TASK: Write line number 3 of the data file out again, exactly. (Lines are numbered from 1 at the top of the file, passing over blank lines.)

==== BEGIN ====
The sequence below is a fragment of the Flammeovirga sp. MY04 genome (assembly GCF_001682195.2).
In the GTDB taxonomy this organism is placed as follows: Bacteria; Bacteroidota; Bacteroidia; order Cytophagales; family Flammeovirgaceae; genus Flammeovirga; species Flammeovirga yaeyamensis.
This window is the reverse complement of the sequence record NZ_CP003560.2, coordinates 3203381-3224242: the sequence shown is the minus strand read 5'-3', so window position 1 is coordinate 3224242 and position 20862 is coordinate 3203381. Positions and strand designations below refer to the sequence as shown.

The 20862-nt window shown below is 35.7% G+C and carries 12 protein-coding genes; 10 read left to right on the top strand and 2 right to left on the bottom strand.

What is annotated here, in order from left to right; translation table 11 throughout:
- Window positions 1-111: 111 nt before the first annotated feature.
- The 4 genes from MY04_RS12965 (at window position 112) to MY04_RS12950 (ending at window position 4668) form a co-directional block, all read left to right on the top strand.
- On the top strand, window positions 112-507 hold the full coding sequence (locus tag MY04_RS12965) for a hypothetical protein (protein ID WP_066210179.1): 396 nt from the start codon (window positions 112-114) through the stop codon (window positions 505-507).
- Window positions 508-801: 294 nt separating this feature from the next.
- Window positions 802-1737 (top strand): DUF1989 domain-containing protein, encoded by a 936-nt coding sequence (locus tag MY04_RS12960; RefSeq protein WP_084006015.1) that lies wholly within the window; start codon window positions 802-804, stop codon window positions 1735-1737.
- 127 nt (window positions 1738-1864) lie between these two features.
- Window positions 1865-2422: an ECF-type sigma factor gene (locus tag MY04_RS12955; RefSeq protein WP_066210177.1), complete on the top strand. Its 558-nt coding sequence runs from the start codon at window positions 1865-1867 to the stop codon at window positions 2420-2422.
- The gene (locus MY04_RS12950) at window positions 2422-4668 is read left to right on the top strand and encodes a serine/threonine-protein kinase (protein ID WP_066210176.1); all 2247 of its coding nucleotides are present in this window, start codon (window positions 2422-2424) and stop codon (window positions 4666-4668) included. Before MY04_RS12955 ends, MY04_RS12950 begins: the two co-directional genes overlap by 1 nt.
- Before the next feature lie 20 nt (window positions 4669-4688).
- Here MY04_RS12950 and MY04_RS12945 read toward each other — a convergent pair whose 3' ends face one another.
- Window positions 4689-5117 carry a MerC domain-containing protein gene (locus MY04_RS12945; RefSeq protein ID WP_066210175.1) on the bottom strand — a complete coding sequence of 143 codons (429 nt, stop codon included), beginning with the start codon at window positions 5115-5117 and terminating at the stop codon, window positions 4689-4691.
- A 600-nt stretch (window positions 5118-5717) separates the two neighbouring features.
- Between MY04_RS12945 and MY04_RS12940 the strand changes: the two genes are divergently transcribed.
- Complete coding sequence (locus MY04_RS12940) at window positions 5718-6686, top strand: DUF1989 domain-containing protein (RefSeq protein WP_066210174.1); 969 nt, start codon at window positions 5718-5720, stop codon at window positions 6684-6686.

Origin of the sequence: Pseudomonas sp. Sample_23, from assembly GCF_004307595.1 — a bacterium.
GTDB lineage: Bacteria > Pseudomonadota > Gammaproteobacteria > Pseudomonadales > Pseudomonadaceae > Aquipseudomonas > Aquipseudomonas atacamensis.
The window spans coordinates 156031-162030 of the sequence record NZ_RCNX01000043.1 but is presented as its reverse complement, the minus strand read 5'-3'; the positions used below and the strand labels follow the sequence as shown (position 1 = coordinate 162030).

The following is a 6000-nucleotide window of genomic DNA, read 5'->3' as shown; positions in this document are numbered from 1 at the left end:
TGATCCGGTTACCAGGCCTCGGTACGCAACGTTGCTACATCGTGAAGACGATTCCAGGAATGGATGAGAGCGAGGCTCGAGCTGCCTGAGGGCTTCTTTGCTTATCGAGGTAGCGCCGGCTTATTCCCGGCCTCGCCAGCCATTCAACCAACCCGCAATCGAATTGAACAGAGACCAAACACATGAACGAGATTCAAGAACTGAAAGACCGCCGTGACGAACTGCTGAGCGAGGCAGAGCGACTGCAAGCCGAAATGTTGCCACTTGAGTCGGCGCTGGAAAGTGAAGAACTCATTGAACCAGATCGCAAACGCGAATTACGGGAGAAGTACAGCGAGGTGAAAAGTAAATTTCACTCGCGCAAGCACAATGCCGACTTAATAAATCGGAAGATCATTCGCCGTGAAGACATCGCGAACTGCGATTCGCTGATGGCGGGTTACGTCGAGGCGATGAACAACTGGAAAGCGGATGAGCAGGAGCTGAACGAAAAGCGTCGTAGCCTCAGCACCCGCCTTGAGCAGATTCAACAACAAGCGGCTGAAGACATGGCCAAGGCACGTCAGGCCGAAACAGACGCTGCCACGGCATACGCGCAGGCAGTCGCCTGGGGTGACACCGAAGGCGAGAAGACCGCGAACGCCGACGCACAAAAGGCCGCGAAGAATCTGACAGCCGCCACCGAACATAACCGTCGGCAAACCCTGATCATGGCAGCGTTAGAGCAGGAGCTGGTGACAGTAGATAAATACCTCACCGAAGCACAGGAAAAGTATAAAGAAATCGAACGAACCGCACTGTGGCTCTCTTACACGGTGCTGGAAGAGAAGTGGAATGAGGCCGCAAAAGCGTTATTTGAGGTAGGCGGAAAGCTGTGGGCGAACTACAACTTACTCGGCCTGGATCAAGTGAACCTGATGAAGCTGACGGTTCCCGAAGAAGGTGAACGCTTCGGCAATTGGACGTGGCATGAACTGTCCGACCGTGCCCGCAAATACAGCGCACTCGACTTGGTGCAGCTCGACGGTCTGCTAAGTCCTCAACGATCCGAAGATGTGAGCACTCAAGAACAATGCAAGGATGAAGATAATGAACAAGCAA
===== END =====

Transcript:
This window is the reverse complement of the sequence record NZ_CP003560.2, coordinates 3203381-3224242: the sequence shown is the minus strand read 5'-3', so window position 1 is coordinate 3224242 and position 20862 is coordinate 3203381. Positions and strand designations below refer to the sequence as shown.